Finn had firmly believed there was a safe zone in California, conspicuously called the Resistance. “What are they even resisting?” Rey had asked, her voice hard. “Death? We’re all resisting that.” 


In the end, Rey had been too skeptical to believe him and too foolish to stray too far from Jakku, and even the kind and patient Finn couldn’t find another reason to stay. 


She doesn’t know if he is alive or dead now. She likes to imagine he found his way to the Resistance. If he is dead, Rey will find the way for him. She doesn’t want to admit it to herself, but having a place to go is the only thing keeping her going at all. 


Coming across a clearing in the woods, Rey decides to stop for the night. She finds a tree with sturdy branches and clambers up to a spot well out of reach of any walkers, and hopefully out of sight of any living enemies. Rey sighs as she digs around in her threadbare backpack. She’s on her last granola bar she picked up in the last town. She bites off a dusty half, the crumbs falling across her shirt, and sticks the rest back in her bag among her meager possessions. She’ll have to make a supply run soon, probably tomorrow, although Rey has always been used to the gnawing pangs of hunger. Using the hooks of her belt, she straps herself onto the tree branch as best she can.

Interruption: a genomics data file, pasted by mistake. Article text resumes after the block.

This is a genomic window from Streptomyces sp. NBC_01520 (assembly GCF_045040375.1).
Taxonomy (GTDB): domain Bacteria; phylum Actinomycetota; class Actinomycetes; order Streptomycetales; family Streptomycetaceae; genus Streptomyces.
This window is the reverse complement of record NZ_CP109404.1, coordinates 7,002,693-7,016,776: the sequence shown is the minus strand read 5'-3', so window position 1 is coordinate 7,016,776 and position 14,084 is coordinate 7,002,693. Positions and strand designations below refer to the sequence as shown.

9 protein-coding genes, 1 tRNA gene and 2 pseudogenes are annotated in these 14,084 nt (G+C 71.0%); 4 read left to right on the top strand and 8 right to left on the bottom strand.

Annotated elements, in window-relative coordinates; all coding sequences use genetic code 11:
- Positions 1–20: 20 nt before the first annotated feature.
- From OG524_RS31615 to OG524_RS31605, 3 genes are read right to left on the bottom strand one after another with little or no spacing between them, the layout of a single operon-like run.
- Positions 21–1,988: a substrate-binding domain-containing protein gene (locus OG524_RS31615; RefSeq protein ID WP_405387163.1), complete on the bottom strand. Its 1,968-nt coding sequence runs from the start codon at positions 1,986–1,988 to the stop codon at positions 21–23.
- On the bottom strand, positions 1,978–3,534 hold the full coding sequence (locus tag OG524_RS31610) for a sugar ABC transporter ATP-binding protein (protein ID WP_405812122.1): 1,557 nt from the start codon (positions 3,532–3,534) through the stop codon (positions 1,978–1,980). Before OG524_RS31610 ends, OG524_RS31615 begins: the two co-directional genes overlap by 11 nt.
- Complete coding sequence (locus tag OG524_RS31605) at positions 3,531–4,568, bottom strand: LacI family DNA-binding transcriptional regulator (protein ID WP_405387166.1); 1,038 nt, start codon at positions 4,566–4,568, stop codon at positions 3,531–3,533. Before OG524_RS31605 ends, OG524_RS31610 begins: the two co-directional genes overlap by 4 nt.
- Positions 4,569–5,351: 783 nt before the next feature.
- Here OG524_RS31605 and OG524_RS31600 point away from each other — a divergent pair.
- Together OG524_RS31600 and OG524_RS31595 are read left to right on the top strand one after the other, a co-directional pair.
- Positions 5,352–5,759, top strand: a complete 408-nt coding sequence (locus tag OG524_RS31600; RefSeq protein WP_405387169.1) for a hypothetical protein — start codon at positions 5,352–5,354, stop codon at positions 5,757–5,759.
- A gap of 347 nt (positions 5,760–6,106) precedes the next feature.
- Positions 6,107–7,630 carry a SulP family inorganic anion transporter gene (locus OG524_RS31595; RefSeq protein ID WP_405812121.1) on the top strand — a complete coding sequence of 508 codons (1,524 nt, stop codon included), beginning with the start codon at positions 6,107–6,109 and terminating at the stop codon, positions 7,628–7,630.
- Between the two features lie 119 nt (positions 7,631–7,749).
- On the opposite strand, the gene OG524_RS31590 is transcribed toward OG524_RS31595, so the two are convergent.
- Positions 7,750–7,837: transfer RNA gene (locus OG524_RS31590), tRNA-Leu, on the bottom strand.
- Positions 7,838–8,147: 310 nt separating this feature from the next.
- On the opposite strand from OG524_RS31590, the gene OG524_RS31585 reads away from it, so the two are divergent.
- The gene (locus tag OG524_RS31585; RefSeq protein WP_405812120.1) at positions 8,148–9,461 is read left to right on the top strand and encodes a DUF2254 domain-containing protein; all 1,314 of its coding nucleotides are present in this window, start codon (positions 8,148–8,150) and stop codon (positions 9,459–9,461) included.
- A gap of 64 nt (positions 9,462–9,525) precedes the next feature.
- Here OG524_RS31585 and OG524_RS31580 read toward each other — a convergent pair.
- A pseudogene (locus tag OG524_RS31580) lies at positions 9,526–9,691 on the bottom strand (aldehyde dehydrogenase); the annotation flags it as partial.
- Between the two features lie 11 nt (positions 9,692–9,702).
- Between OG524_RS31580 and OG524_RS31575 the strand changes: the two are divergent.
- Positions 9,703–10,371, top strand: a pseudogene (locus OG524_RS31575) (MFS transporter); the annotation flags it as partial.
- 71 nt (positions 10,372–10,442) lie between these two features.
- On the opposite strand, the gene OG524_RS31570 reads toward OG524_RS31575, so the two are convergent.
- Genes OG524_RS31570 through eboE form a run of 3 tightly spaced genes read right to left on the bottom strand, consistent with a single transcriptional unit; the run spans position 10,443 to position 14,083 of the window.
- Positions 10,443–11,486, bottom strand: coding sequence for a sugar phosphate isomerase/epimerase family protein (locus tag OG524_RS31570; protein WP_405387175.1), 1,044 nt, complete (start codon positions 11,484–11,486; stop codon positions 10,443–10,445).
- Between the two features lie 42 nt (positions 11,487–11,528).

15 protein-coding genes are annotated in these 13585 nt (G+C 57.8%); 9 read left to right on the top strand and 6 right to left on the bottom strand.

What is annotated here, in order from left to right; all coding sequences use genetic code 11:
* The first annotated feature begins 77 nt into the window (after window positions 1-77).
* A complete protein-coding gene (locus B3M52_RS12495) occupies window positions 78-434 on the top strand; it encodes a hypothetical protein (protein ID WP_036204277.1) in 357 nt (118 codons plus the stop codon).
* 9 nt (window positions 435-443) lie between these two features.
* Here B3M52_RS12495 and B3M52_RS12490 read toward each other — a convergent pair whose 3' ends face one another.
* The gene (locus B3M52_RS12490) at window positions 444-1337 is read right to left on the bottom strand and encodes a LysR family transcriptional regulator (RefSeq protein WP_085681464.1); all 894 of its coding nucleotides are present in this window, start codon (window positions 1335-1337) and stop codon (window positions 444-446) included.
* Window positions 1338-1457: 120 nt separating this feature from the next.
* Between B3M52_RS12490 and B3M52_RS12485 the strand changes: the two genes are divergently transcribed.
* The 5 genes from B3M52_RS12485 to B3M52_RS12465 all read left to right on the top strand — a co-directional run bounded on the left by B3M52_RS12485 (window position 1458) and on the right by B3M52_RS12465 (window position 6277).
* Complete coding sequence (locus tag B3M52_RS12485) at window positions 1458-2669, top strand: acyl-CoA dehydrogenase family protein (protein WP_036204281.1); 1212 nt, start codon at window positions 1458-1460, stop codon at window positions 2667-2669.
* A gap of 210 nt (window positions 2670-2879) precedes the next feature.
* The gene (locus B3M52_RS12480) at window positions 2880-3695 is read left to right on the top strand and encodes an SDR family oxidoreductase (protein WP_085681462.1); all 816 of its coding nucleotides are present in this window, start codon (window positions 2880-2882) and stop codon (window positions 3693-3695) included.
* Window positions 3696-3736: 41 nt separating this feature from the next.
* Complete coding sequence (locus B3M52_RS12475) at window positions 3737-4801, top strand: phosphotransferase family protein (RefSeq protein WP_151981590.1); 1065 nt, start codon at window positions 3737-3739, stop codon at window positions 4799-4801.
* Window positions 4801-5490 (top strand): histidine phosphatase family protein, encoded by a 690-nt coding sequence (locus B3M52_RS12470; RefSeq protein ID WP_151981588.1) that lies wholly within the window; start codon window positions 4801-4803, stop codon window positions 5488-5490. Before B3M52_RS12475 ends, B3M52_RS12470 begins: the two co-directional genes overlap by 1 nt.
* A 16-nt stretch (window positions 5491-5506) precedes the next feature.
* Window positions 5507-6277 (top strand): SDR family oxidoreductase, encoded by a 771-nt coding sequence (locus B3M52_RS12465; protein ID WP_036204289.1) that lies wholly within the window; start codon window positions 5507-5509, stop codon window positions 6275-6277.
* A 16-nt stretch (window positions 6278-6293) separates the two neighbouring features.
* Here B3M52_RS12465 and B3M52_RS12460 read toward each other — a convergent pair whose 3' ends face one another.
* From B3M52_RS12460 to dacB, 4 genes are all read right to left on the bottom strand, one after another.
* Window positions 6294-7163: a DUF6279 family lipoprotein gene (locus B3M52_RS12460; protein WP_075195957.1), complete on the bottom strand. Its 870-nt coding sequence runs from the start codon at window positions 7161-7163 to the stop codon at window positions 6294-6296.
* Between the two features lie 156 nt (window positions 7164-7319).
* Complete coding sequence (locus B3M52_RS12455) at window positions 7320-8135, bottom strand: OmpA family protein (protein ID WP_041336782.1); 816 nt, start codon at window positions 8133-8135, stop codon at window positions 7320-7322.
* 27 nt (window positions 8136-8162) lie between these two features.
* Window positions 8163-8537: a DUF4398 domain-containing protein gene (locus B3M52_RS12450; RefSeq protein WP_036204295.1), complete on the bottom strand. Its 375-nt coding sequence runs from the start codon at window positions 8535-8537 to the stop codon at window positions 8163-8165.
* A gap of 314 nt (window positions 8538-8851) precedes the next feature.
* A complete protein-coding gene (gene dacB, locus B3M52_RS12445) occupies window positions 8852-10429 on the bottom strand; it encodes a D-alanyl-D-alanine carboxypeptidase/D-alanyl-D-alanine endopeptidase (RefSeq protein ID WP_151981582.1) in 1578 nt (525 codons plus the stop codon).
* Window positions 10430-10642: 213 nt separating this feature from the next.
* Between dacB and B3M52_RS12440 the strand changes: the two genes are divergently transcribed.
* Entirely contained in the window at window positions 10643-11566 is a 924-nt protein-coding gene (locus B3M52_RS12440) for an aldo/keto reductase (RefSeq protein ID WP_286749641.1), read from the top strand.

She tries to ignore the emptiness of her belly, the dryness of her throat. The hunger, the loneliness, the waiting. It's been the same for as long as Rey can remember. Just another day, she thinks as she drifts off into a fitful sleep. 



Rey wakes with a gasp. She had been dreaming about killing Unkar Plutt, reliving the exact moment she brought her staff to his head. 


She swung the blunt end down with all of her strength, intent on crushing the face sniveling and spitting up at her. In the split second before the staff connected, Unkar’s head was suddenly replaced with Finn’s, his brown eyes large and staring. She screamed as Finn’s skull met her staff, unable to stop the smooth wood from tearing skin, shattering bone— 


Rey just lets herself breathe for a moment, shaken, her chest heaving. She strains her ears, listening for any movement down below; she isn’t sure her scream was just a dream. 


She gives herself 70 seconds, breathing in through her nose, out through her mouth. Still, still, be still. When all she hears is the summer-thick sound of bugs and her own breathing, Rey unbuckles herself from the tree branch and slithers down to the ground, stretching her back muscles with a pop of joints. 


Looking for the sun, she heads in the opposite direction. Not for the first time, Rey wishes she had a better innate sense of direction, or at least a compass, or a map, or even memories of what the country had looked like before the virus. In all her years of living, she had never left the sandy town of Jakku, had told herself over and over there was never any reason to leave.